Erdogan speaks of brooding operation in Syria

Erdogan speaks of brooding operation in Syria


Turkish President Recep Tayyip Erdogan said Monday he was considering going beyond airstrikes and launching a ground operation in Syria after a deadly missile attack on a Turkish border town.

Erdogan also renewed warnings that those attacking Turkey will pay dearly, a day after Ankara’s forces launched airstrikes on bases of banned Kurdish groups in northern Syria and Iraq.

“There is no question that this operation will be limited to an air operation,” Erdogan told reporters upon returning to Turkey from Qatar, where he was attending the opening of the FIFA World Cup.

“The relevant authorities, our defense ministry and the chief of staff will decide together how much force should be used by our ground forces,” Erdogan said.

“We have already warned that we will make those who violate our territory pay,” he added.

Erdogan spoke after a missile attack from Syrian territory killed at least three people, including a child, in a Turkish border town.

That attack came a day after Turkey launched airstrikes on Kurdish militant groups’ bases in northern Syria and Iraq, which it says were being used to launch “terrorist” attacks on Turkish soil.

At least 31 people were killed in the night raids, which mainly targeted positions of Syrian Kurdish forces in north and north-east Syria, according to the UK-based Syrian Observatory for Human Rights (SOHR) monitoring group.

The Kurdish-led Syrian Democratic Forces (SDF) were among those targeted, saying Turkey launched fresh airstrikes on Monday.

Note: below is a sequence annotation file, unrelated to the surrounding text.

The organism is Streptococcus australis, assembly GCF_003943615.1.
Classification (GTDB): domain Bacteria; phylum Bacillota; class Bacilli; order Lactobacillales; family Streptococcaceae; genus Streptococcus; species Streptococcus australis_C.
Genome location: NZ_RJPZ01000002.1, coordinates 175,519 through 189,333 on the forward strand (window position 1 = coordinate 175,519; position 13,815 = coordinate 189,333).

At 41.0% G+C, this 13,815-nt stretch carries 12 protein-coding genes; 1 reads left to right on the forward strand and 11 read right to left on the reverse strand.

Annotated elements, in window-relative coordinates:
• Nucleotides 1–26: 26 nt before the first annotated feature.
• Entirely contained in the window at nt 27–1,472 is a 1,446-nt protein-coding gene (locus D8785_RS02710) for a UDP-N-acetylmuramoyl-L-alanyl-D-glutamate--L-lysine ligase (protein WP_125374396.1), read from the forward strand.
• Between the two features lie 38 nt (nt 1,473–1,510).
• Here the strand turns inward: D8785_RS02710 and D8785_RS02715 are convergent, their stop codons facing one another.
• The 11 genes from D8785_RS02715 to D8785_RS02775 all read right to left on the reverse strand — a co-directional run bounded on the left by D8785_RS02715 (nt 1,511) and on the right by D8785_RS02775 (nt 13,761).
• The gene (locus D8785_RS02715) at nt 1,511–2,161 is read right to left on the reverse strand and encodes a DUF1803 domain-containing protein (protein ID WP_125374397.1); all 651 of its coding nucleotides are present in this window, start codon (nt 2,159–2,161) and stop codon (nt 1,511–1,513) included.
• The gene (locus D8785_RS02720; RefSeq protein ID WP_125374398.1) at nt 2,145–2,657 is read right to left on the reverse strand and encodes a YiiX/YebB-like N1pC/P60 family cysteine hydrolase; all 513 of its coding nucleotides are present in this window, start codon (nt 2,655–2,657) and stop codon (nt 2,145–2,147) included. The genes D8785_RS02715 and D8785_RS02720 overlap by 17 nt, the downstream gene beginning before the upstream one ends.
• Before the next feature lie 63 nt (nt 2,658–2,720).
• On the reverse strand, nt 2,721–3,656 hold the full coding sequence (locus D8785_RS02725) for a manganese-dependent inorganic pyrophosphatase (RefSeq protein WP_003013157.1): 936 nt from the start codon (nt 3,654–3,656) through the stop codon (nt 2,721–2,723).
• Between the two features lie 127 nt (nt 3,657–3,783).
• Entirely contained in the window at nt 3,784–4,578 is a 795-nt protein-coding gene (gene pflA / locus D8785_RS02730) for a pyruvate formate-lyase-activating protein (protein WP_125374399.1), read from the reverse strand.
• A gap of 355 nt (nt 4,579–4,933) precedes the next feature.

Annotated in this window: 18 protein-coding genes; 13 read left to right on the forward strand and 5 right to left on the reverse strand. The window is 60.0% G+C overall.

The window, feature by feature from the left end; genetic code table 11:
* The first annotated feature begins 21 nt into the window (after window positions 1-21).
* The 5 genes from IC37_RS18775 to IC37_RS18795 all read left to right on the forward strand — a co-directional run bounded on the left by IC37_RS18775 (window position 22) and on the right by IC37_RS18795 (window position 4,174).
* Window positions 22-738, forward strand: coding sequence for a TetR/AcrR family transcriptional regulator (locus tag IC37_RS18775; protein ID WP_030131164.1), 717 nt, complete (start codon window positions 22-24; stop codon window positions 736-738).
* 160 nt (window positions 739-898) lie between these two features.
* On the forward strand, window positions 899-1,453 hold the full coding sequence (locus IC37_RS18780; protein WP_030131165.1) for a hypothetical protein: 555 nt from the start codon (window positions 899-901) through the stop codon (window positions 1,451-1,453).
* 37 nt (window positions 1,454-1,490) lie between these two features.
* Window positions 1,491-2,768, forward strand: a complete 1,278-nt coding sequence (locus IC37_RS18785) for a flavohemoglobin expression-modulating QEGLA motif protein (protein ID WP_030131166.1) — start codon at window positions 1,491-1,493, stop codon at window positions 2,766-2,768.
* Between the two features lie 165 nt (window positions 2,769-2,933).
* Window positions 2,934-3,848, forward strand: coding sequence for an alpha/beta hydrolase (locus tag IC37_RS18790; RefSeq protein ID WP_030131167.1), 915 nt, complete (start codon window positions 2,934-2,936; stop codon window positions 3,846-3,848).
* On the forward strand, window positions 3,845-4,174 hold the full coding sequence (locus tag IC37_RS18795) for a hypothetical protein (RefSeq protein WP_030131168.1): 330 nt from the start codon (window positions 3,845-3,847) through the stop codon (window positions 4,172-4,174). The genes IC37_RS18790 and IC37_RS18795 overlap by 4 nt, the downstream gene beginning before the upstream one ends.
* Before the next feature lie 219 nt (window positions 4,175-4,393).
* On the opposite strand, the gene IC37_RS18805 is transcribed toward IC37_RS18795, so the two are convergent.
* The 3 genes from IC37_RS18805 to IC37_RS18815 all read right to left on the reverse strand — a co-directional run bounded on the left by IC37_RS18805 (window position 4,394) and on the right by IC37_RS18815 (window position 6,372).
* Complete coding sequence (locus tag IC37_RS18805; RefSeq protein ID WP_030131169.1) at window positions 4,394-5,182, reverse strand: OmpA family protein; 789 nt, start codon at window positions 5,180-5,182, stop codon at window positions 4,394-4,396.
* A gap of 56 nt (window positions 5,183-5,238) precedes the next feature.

The Turkish raids, codenamed Operation Claw-Sword, came a week after an explosion in central Istanbul killed six and wounded 81.

– ’70 planes and drones’ –

Turkey blames the Kurdistan Workers’ Party (PKK) for this attack.

The blast, the deadliest in five years, brought back grim memories of a nationwide wave of attacks between 2015 and 2017.

The PKK has been waging a bloody uprising there for decades and is described as a terrorist group by Ankara and its western allies.

But it has denied involvement in the Istanbul blast.

The attacks also targeted PKK bases in the mountainous regions of Kandil, Asos and Hakurk in northern Iraq, as well as Kurdish People’s Protection Units (YPG) bases in the Ain al-Arab (called Kobane in Kurdish), Tal Rifaat, Jazira and Derik regions of Syria, he said the Ministry of Defense of Ankara.

Ankara regards the YPG as a terrorist group close to the PKK.

Erdogan said the consultations were ongoing due to the strength of Ankara’s military response, adding that the strikes over the weekend were carried out by “70 planes and drones” flying “140 kilometers (87 miles) into northern Iraq and 20 km invaded northern Syria”.

An SDF spokesman told AFP Turkish planes launched fresh attacks near Kobani on Monday, a claim confirmed by the SOHR. According to the SDF, a strike hit a position of the regime’s armed forces.

Since the morning’s rocket attack, there have been exchanges of artillery fire between Turkish forces, backed by Syrian proxies, and the SDF, according to an AFP correspondent.

Erdogan also announced that he had “not held any discussions with (US President Joe) Biden or (Russian President Vladimir) Putin on the subject of the operation.”

Turkey’s recent military push could create problems for its complex relationship with its Western allies — particularly the United States, which has relied mostly on Syrian Kurdish militias to fight IS jihadists.

Turkey has often accused Washington of supplying arms to Kurdish forces.

For its part, Russia supports pro-Damascus militias in the region.

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